One member of The Society of Evangelical Arminians explains:I agree with this idea that you are proposing of focusing on the doctrines of the goodness of God. One of the key things that I have constantly pushed in my discussions with Calvinists is that Arminians center their theological distinctives on the righteousness of God, whereas Calvinists center their distinctives on God’s sovereignty. It is not that one precludes the other, but that the center of discussion will ultimately be revealed as one or the other. I believe this is one of the reasons why Calvinists ultimately gravitate to Romans 9:20 when challenged about how their doctrine depicts Gods righteousness. Their interpretation of that verse has provided an escape for them by their implicit suggestion that we are not allowed to examine the righteousness of God in salvation. We must just accept it. Arminians (and other non-Calvinists) begin at the goodness/righteousness of God and move outward from there. (SEA, emphasis mine)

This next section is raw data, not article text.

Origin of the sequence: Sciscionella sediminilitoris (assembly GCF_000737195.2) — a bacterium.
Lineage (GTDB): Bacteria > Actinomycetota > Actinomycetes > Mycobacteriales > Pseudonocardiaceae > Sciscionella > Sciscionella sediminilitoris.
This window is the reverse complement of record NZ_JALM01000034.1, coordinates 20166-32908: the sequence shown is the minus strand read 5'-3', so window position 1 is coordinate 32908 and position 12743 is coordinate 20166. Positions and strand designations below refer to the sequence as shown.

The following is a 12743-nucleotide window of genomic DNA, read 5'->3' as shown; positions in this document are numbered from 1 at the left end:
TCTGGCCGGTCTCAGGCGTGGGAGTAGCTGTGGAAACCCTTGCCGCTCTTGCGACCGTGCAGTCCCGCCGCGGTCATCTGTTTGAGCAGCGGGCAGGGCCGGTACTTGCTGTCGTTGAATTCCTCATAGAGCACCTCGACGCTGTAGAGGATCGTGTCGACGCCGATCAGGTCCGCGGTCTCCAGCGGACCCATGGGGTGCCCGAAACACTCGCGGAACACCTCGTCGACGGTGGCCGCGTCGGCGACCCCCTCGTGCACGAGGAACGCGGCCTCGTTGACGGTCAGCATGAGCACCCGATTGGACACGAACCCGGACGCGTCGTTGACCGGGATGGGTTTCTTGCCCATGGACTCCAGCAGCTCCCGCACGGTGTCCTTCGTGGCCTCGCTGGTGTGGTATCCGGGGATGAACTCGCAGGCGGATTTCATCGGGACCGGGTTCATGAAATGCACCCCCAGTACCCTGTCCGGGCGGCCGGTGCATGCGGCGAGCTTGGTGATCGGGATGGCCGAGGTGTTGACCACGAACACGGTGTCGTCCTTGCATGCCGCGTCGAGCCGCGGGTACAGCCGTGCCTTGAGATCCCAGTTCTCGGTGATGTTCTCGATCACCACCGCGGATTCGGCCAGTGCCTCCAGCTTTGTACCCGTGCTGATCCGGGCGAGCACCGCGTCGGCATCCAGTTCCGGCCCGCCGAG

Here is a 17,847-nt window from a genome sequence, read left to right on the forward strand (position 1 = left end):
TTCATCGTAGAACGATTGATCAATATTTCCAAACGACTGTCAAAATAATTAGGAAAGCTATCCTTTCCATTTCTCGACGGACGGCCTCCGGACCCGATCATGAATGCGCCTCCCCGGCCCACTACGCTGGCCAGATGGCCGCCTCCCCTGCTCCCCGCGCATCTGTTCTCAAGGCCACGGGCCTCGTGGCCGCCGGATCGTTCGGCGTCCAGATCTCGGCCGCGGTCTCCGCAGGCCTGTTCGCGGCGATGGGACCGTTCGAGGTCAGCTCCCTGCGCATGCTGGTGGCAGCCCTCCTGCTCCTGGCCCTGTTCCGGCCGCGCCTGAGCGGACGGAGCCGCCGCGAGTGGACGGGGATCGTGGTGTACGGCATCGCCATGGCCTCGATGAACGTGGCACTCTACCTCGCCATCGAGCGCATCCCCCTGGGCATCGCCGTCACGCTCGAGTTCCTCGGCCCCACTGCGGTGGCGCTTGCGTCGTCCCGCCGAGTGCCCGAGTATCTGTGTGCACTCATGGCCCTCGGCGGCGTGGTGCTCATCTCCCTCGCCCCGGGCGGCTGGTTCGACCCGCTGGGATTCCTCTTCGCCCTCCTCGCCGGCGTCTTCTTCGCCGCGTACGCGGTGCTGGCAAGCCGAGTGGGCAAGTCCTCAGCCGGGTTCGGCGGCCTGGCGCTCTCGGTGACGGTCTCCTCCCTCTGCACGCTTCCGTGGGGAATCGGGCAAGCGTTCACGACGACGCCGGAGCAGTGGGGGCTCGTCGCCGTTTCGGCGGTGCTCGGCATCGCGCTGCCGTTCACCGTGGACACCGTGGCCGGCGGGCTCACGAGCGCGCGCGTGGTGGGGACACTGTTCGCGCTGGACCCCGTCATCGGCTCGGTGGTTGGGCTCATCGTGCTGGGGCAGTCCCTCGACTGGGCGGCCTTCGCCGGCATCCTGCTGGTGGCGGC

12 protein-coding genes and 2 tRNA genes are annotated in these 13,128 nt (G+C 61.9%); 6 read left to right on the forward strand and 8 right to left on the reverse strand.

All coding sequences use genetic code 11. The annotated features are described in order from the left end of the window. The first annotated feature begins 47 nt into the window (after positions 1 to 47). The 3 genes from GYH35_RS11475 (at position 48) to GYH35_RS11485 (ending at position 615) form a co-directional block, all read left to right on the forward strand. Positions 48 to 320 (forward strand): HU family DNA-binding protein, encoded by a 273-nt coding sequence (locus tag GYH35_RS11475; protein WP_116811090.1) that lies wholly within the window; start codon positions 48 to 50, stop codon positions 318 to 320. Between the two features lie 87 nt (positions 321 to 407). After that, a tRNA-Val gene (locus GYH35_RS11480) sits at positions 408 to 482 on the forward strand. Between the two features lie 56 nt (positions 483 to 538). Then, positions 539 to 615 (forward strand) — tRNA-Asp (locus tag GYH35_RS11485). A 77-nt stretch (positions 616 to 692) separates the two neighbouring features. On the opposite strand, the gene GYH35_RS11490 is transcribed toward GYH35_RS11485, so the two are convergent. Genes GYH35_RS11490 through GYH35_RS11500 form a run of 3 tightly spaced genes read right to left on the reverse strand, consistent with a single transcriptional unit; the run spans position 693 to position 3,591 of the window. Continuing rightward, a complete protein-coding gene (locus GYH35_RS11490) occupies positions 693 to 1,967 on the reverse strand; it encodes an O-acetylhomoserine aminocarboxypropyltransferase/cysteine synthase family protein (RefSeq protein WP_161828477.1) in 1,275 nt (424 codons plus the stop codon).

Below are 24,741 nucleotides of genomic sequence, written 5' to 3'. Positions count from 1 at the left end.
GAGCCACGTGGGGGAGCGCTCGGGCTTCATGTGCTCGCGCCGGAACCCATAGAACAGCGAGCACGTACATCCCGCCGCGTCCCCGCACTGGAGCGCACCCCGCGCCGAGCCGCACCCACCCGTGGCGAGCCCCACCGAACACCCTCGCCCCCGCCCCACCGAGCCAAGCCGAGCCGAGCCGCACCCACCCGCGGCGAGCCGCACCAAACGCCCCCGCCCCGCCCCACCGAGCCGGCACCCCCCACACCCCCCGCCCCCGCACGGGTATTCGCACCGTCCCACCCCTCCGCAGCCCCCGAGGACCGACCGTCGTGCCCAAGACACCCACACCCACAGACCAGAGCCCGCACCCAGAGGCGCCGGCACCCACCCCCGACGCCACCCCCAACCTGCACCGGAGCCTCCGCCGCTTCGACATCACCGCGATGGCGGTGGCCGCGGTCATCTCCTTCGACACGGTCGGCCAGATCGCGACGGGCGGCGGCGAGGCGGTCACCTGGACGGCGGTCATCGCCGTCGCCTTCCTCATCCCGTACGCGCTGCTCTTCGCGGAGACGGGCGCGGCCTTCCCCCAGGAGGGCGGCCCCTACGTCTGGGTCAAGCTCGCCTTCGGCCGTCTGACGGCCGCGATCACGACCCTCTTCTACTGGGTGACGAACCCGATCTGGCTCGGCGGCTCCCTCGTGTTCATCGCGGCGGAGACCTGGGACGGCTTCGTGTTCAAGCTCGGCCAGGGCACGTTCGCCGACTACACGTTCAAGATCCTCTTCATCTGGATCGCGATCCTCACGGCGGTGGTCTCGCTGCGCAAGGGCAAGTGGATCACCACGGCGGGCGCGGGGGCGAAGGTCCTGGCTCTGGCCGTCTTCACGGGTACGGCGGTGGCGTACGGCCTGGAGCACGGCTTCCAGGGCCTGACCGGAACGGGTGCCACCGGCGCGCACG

I believe that an emphasis on the goodness of God, will have a net effect upon Calvinists as charging back with Universalism, even though neither party advocates it, as both parties fully agree that God is too good not to punish wickedness. So any such response would be more of a knee-jerk reaction. Again, as emphasized by Michael Brown, Arminians are not suggesting that Calvinists reject the goodness of God, but rather that their theology of Preterition invariably degrades it, especially when you view it in light of the casual indifference of the pass-by theology of the priest and the Levite of Luke 10:30-31.